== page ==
PMS 5: Why Can’t Catholics Be More Like Episcopalians?
The Washington Post runs yet another in its growing number of Papal Malarkey Syndrome articles on its “On Faith” page. This one is from Annie Selak, who is described as a “Lay minister in the Roman Catholic Church and specializes in the question of young adults and vocation in the modern world.” Her LinkedIn page says she’s “Rector at University of Notre Dame,” whatever “rector” means in this context.* She purports to give us the Young Catholic’s View of what the Church needs in its next pope:
- A church that takes our experience seriously: If you dig through church teaching, you can see that experience is a valid and necessary aspect of forming conscience. However, it does not feel like that is the case. Whether it is the sexual abuse crisis or new translation of the Roman Missal, the church seems distant from what is actually going on in the world. We want the church to ask the questions we are asking, rather than ones that seem trivial at best and irrelevant at worst. Catholicism can recover from mistakes, but one thing the church cannot recover from is being irrelevant.
Yes, the Catholic Church is always avoiding the big questions: sin and salvation, meaning and purpose in life, the nature of reality and God, right and wrong. I grok her pain. (For those of you not up on your hip lingo, “grok” means “I understand” or “I empathize,” etc. It was really big in the early-to-mid 1960s after the publication of Robert Heinlein’s Stranger in a Strange Land, from which it is taken. To “grok” and be “grokked” used to be the height of relevance, and used to show that you were Relevant to Youth Culture. Now, not so much.)
What she really means, of course, is that the Catholic Church hasn’t given in to the Zeitgeist, which she makes clear in her next paragraph:
-A church that emphasizes the inclusive ministry of Jesus: Jesus was incredible, right? Why is it that we so rarely hear about that? Jesus consistently reached out to those marginalized from the community, yet the church does not follow suit. Who are the marginalized today? Most young Catholics are quick to point to two groups: women and people who do not identify as heterosexual. Regardless of political leanings, there is an overwhelming consensus that the church needs to do better in these areas. The Vatican has repeatedly shut down any dialogue surrounding the ordination of women and church teaching on homosexuality. At the very least, these issues need to be opened up to a thoughtful, informed dialogue that includes historical analysis, social sciences, tradition and Scripture (notably, all areas the church affirms in the formation of conscience). There is an urgency to these issues, as these are not nameless people on the margins, these are our friends, family members, mentors,and leaders. One of the things that draws young people to the Gospel is the inclusivity of Jesus; how is it that the exclusivity of the church turns people away?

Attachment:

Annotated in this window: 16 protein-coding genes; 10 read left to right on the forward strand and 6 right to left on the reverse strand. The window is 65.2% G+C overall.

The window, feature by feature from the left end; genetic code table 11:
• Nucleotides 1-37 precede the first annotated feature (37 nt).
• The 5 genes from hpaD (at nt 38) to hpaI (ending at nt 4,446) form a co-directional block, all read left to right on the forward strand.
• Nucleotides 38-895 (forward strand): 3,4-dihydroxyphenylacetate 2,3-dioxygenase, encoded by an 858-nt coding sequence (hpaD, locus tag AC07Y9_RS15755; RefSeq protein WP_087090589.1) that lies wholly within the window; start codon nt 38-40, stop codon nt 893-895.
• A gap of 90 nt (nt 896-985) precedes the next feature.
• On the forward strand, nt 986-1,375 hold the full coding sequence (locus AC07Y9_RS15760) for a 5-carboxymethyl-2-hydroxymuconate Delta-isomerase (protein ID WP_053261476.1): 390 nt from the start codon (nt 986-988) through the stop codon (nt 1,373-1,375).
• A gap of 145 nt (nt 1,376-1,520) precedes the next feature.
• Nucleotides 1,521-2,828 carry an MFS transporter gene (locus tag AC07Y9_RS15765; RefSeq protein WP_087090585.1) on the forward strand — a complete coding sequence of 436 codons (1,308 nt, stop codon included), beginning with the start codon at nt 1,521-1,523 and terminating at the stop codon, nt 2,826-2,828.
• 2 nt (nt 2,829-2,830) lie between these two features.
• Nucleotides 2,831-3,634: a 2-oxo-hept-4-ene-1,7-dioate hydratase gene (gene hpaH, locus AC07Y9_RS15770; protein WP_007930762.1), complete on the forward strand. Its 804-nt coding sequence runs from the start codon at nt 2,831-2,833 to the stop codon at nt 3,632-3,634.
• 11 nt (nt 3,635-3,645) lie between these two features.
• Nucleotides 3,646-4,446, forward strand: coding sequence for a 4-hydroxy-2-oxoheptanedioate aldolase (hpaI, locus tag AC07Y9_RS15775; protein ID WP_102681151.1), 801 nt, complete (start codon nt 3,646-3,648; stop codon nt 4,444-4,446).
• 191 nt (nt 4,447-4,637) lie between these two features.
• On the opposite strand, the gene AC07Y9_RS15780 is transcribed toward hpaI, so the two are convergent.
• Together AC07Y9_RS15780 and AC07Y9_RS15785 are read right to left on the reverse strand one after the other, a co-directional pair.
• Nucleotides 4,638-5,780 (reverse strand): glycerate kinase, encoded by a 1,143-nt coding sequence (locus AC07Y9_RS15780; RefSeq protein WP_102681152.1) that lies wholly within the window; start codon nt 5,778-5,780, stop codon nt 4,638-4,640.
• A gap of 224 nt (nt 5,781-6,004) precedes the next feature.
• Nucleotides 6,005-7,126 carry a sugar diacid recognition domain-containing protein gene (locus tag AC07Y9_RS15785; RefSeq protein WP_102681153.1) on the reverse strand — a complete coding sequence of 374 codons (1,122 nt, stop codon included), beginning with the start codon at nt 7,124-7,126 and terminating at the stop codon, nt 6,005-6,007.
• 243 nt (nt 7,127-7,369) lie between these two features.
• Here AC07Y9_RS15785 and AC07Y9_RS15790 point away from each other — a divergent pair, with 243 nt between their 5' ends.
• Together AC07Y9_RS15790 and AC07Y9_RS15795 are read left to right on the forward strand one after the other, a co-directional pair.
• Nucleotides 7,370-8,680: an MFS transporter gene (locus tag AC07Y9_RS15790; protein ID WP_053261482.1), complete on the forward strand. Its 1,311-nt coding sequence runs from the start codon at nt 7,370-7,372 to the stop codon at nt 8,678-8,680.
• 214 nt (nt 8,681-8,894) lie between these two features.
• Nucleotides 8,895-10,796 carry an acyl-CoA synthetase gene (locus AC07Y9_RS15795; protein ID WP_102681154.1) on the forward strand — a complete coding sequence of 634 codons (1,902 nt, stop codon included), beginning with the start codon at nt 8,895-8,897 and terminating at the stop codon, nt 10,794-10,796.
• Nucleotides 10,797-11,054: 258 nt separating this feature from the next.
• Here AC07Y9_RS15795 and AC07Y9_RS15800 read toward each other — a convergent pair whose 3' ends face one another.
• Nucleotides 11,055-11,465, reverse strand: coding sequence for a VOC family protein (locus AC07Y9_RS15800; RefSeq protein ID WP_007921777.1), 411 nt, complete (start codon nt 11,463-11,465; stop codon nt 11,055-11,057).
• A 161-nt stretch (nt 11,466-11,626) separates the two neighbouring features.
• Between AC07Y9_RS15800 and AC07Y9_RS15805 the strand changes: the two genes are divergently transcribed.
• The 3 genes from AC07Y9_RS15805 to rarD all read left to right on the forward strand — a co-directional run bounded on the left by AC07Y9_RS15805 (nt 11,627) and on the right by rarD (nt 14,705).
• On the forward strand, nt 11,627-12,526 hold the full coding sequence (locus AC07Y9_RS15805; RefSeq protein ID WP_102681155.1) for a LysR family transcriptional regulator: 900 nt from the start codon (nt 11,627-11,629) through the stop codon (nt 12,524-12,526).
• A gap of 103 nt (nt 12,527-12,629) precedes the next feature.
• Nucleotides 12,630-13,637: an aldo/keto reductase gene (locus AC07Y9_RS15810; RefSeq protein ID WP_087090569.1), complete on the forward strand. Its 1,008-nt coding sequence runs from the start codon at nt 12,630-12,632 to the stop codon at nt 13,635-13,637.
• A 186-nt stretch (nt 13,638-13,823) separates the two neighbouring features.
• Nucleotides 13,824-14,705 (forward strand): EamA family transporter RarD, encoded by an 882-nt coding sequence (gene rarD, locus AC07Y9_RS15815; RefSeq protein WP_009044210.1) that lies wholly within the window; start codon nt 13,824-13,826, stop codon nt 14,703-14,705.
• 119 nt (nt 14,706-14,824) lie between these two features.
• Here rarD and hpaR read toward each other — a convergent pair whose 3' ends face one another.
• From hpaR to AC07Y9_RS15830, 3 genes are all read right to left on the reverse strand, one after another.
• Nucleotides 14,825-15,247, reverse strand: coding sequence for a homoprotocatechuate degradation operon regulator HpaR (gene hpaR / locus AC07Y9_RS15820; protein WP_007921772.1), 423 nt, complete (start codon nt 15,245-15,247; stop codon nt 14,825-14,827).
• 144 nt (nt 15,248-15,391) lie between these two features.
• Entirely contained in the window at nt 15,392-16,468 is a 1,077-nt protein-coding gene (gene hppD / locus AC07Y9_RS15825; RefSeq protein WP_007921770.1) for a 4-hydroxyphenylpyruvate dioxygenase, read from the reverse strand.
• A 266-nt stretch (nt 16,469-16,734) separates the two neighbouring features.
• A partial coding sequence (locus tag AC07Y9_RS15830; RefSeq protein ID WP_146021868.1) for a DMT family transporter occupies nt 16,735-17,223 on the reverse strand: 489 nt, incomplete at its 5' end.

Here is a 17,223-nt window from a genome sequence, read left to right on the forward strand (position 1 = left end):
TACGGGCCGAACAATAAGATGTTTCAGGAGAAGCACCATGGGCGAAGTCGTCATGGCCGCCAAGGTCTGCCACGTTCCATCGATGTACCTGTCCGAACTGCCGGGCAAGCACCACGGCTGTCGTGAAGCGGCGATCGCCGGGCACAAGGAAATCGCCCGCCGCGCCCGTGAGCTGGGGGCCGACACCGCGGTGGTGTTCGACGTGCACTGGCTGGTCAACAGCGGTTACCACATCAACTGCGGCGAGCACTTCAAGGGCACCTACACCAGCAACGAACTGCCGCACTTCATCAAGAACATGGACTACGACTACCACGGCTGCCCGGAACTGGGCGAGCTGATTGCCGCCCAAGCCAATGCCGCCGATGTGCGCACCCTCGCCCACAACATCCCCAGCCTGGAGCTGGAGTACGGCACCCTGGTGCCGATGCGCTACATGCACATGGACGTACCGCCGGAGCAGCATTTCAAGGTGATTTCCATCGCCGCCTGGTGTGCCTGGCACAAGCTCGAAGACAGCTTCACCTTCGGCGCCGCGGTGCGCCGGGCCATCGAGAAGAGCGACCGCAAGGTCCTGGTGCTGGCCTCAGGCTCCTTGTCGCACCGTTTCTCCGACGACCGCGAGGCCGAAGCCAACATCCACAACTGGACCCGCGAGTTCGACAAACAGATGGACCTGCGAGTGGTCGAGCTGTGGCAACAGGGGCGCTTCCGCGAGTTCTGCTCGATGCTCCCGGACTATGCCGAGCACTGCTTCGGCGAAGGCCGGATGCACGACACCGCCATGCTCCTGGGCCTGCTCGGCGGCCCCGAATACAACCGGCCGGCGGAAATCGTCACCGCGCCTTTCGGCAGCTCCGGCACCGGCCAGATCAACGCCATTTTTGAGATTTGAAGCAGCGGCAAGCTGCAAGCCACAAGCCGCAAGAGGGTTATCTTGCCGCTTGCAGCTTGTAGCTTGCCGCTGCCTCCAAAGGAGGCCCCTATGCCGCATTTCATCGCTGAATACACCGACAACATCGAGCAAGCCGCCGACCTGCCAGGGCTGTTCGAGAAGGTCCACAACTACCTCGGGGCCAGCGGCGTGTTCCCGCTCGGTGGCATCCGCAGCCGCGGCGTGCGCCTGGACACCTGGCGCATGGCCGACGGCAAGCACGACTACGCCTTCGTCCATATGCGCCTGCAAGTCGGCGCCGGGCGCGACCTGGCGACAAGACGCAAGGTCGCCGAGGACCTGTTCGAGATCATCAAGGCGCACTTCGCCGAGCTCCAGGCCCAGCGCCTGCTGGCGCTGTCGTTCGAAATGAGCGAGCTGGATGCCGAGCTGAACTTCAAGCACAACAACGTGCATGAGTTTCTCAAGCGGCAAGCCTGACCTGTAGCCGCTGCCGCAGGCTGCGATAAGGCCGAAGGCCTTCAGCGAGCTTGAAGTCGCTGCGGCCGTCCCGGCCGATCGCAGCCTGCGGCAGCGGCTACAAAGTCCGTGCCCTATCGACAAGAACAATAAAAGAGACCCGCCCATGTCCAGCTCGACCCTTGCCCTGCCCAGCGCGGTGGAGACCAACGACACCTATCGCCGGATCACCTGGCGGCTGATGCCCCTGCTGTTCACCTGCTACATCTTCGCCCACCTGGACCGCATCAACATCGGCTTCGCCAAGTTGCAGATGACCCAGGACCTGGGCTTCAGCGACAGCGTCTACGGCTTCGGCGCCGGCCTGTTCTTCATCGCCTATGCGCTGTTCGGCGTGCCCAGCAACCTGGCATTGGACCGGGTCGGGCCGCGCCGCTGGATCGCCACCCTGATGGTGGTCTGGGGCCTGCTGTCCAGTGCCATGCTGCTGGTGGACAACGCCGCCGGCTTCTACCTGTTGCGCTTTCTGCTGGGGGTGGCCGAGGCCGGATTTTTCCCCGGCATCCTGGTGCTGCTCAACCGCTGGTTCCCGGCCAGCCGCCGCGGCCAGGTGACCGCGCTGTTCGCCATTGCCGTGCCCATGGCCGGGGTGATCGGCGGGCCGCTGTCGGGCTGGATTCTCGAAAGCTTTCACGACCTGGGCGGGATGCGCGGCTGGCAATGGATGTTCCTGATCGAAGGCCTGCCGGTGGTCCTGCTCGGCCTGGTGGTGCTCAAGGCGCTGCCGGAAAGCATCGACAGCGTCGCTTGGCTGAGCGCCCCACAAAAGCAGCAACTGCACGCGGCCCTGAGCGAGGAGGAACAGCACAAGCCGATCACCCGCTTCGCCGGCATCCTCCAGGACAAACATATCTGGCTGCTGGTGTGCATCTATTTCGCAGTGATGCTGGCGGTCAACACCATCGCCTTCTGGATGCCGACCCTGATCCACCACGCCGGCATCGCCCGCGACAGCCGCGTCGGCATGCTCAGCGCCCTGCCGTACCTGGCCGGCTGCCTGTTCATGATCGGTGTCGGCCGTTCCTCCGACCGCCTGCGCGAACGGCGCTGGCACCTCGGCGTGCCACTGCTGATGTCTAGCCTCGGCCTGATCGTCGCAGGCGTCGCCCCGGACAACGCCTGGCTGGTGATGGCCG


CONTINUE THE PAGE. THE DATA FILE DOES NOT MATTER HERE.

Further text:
Yeah, that’s the Vatican all over. Refusing to endlessly litigate stuff and Get Right with the Culture, failing to listen to members who want to Speak Truth to Power, ignoring the Assured Results of Science (or the Scientific Consensus, if you prefer).
-A church that embraces that God is everywhere: The younger generation of the church resonates with the universal notion of Catholicism. We see diversity and unity as two concepts that go together, rather than being opposites. Moreover, we recognize the importance of other religions. Some of Pope Benedict XVI’s biggest missteps related to his interactions with other religions. But young Catholics have grown up alongside people from different religions who are some of the holiest people we know. Nostra Aetate, Vatican II’s “Declaration on the Relation of the Church to Non-Christian Religions” affirms that God is present in other religions, yet you would be hard-pressed to find anyone in the pews on a Sunday morning who knows this. We need to affirm and emphasize that God is present in other religions and sincerely work on improving our relationships with them.
All that “Jesus is the Way, the Truth and the Life” stuff gets sooooooo old!
-A church that engages struggles and is open to dialogue: We want to wrestle with the hard questions of how our experience interacts with Scripture and tradition. Yet, it feels like young Catholics are alone in this desire. Many young people respond to this vacuum in two ways: by either taking everything the hierarchy says as absolute truth or completely disregarding the church. Neither of these responses are what the church actually calls us to do. We do not need answers; we need to engage the world. We do not want to be spoon-fed theology. Rather, we want to wrestle, grapple, use our minds, engage our hearts, debate, think and pray. And we want our church to do that with us.
So, let’s sum up shall we? It isn’t hard, actually: she wants the Catholic Church to be more like the Episcopalians, because that’s the church to which all the Young People are flocking.
*Checked after I posted. It means she’s in charge of one of the women’s dorms.
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